from The Century Dictionary.
- noun A dialectal pronunciation of slough.
from the GNU version of the Collaborative International Dictionary of English.
- noun A slough; a run or wet place. See 2d
from Wiktionary, Creative Commons Attribution/Share-Alike License.
- noun A
slough; a run or wet place.
Sorry, no etymologies found.
There was a two-hours 'rest at noonday, when we fared frugally on fried potatoes and the usual reistit pork, while Harry's oxen waded deep into a sloo, which is a lake formed by melting snow.
So I went over to the malenky box where you could sloo - shy the discs you wanted to buy, and then this veck put a disc on for me, but it wasn't the Mozart Forty, it was the Mozart
Even then he did not look Jewish, though he did look like a sloo 'zhashchee, an office worker, a bureaucrat.
Agatha could see them paddling in clusters about the gleaming sloo.
By and bye a great mound of gleaming grass overhanging two half-seen horses moved out of the sloo, and she watched it draw nearer until she made out Wyllard sitting in a depression in the front of it.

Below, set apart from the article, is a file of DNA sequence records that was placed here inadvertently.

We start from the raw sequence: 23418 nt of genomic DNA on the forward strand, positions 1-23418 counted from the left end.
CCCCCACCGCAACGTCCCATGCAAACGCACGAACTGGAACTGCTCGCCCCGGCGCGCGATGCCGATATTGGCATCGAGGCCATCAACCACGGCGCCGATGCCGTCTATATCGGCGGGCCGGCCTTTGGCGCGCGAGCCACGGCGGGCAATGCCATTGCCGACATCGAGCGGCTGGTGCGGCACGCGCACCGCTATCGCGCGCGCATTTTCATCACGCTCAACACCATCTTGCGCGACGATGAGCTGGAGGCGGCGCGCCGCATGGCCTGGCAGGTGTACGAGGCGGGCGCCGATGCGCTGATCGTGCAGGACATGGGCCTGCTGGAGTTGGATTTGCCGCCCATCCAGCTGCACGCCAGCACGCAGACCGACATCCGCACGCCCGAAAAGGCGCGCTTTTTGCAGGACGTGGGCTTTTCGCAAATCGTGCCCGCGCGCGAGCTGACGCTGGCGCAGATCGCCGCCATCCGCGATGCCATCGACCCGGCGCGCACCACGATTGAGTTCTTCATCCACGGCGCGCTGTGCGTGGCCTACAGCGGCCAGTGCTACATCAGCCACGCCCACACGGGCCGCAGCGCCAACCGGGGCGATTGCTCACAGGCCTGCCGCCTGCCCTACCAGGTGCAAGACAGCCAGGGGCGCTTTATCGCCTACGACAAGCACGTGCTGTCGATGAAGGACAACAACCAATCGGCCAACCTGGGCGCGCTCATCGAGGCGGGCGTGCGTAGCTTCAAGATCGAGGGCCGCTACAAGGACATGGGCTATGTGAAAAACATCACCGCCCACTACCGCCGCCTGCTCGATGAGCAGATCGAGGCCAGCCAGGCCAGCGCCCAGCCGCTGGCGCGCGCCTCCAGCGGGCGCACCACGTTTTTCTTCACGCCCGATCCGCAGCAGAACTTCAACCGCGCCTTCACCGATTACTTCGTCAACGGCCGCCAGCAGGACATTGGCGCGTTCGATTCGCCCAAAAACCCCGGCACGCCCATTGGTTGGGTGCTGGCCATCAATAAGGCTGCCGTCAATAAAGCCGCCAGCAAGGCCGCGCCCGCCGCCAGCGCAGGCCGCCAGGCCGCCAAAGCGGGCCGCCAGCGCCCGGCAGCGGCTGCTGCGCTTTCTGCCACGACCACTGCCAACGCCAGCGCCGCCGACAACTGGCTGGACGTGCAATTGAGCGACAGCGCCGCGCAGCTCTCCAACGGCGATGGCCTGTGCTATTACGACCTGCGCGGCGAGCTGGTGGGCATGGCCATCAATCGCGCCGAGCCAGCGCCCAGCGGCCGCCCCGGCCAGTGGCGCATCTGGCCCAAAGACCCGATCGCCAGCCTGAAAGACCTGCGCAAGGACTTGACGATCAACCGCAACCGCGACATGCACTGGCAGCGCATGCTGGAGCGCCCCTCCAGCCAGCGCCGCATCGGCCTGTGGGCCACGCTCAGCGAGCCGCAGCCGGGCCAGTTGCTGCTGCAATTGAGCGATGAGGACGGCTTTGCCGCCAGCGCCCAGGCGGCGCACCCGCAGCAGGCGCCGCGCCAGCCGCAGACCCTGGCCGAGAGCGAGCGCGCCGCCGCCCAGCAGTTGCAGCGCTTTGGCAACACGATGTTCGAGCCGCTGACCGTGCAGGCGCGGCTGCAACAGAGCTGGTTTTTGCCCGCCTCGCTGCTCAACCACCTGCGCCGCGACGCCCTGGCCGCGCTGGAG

One hot afternoon, he lay under a mower in a sloo where the melted snow had run in spring and the wild grass now grew tall.
We had a difference of opinion as to the best way to drive the mower into the sloo, and he didn't seem to recognise that he should have deferred to me.
Afterwards she and Mrs. Hastings talked with the housekeeper for awhile, and an hour had slipped away when Wyllard suggested that he should show her the sloo beyond the bluff.
She was half-way down the long slope when a clash and tinkle reached her, and for the first time she noticed that a cloud of dust hung about the hollow at the foot of it, where there had been another sloo.
It coalesced, drew out again, and dropped swiftly, and the air was filled with the rush of wings; then there was a harsh crying and splashing, and she heard the troubled water lap among the reeds until deep silence closed in upon the sloo again.